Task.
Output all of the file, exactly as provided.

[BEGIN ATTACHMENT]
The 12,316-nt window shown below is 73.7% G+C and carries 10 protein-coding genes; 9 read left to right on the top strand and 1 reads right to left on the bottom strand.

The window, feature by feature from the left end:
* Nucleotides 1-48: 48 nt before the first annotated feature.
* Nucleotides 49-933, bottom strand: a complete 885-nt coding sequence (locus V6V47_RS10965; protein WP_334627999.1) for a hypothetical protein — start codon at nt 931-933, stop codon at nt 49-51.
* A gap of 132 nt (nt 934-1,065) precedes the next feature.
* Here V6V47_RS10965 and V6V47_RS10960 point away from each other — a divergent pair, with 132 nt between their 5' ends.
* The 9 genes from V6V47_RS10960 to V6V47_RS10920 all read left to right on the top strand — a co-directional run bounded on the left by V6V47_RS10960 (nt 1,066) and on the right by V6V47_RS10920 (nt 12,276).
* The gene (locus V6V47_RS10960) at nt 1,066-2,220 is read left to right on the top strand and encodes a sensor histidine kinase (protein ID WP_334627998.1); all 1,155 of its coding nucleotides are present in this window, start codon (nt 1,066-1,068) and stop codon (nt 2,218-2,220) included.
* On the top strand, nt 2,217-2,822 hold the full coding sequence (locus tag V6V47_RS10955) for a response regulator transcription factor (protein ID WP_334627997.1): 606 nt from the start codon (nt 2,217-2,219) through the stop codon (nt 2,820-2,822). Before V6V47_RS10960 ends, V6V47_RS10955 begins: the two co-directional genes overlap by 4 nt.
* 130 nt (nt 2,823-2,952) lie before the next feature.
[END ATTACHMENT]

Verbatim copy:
The 12,316-nt window shown below is 73.7% G+C and carries 10 protein-coding genes; 9 read left to right on the top strand and 1 reads right to left on the bottom strand.

The window, feature by feature from the left end:
* Nucleotides 1-48: 48 nt before the first annotated feature.
* Nucleotides 49-933, bottom strand: a complete 885-nt coding sequence (locus V6V47_RS10965; protein WP_334627999.1) for a hypothetical protein — start codon at nt 931-933, stop codon at nt 49-51.
* A gap of 132 nt (nt 934-1,065) precedes the next feature.
* Here V6V47_RS10965 and V6V47_RS10960 point away from each other — a divergent pair, with 132 nt between their 5' ends.
* The 9 genes from V6V47_RS10960 to V6V47_RS10920 all read left to right on the top strand — a co-directional run bounded on the left by V6V47_RS10960 (nt 1,066) and on the right by V6V47_RS10920 (nt 12,276).
* The gene (locus V6V47_RS10960) at nt 1,066-2,220 is read left to right on the top strand and encodes a sensor histidine kinase (protein ID WP_334627998.1); all 1,155 of its coding nucleotides are present in this window, start codon (nt 1,066-1,068) and stop codon (nt 2,218-2,220) included.
* On the top strand, nt 2,217-2,822 hold the full coding sequence (locus tag V6V47_RS10955) for a response regulator transcription factor (protein ID WP_334627997.1): 606 nt from the start codon (nt 2,217-2,219) through the stop codon (nt 2,820-2,822). Before V6V47_RS10960 ends, V6V47_RS10955 begins: the two co-directional genes overlap by 4 nt.
* 130 nt (nt 2,823-2,952) lie before the next feature.